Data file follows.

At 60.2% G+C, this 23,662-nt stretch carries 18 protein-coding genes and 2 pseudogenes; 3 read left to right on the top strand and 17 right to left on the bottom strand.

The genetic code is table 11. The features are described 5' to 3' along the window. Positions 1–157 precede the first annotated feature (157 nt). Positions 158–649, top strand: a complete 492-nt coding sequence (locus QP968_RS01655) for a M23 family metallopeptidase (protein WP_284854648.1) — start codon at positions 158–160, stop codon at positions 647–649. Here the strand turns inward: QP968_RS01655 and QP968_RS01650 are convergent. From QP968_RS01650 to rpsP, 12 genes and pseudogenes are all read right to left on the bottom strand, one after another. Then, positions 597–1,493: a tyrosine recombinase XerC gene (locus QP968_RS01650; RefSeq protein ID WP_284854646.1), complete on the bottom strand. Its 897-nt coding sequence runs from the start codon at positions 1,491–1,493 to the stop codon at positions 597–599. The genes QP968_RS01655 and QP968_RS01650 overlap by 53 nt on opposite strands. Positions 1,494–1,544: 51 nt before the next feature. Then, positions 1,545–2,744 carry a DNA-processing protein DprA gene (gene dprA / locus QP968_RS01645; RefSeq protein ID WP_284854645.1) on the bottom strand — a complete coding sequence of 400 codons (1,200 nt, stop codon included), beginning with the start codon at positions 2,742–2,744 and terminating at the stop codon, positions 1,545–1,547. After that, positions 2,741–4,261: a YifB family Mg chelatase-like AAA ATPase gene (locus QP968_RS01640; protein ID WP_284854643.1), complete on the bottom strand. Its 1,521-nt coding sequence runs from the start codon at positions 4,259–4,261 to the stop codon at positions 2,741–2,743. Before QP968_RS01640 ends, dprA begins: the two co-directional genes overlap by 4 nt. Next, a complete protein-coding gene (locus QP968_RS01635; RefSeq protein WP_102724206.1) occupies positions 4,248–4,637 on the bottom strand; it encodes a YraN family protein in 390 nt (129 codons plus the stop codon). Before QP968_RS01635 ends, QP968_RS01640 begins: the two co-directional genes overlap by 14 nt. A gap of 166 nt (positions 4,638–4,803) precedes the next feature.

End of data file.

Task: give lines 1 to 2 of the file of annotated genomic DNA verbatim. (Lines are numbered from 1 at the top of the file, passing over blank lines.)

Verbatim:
At 60.2% G+C, this 23,662-nt stretch carries 18 protein-coding genes and 2 pseudogenes; 3 read left to right on the top strand and 17 right to left on the bottom strand.

The genetic code is table 11. The features are described 5' to 3' along the window. Positions 1–157 precede the first annotated feature (157 nt). Positions 158–649, top strand: a complete 492-nt coding sequence (locus QP968_RS01655) for a M23 family metallopeptidase (protein WP_284854648.1) — start codon at positions 158–160, stop codon at positions 647–649. Here the strand turns inward: QP968_RS01655 and QP968_RS01650 are convergent. From QP968_RS01650 to rpsP, 12 genes and pseudogenes are all read right to left on the bottom strand, one after another. Then, positions 597–1,493: a tyrosine recombinase XerC gene (locus QP968_RS01650; RefSeq protein ID WP_284854646.1), complete on the bottom strand. Its 897-nt coding sequence runs from the start codon at positions 1,491–1,493 to the stop codon at positions 597–599. The genes QP968_RS01655 and QP968_RS01650 overlap by 53 nt on opposite strands. Positions 1,494–1,544: 51 nt before the next feature. Then, positions 1,545–2,744 carry a DNA-processing protein DprA gene (gene dprA / locus QP968_RS01645; RefSeq protein ID WP_284854645.1) on the bottom strand — a complete coding sequence of 400 codons (1,200 nt, stop codon included), beginning with the start codon at positions 2,742–2,744 and terminating at the stop codon, positions 1,545–1,547. After that, positions 2,741–4,261: a YifB family Mg chelatase-like AAA ATPase gene (locus QP968_RS01640; protein ID WP_284854643.1), complete on the bottom strand. Its 1,521-nt coding sequence runs from the start codon at positions 4,259–4,261 to the stop codon at positions 2,741–2,743. Before QP968_RS01640 ends, dprA begins: the two co-directional genes overlap by 4 nt. Next, a complete protein-coding gene (locus QP968_RS01635; RefSeq protein WP_102724206.1) occupies positions 4,248–4,637 on the bottom strand; it encodes a YraN family protein in 390 nt (129 codons plus the stop codon). Before QP968_RS01635 ends, QP968_RS01640 begins: the two co-directional genes overlap by 14 nt. A gap of 166 nt (positions 4,638–4,803) precedes the next feature.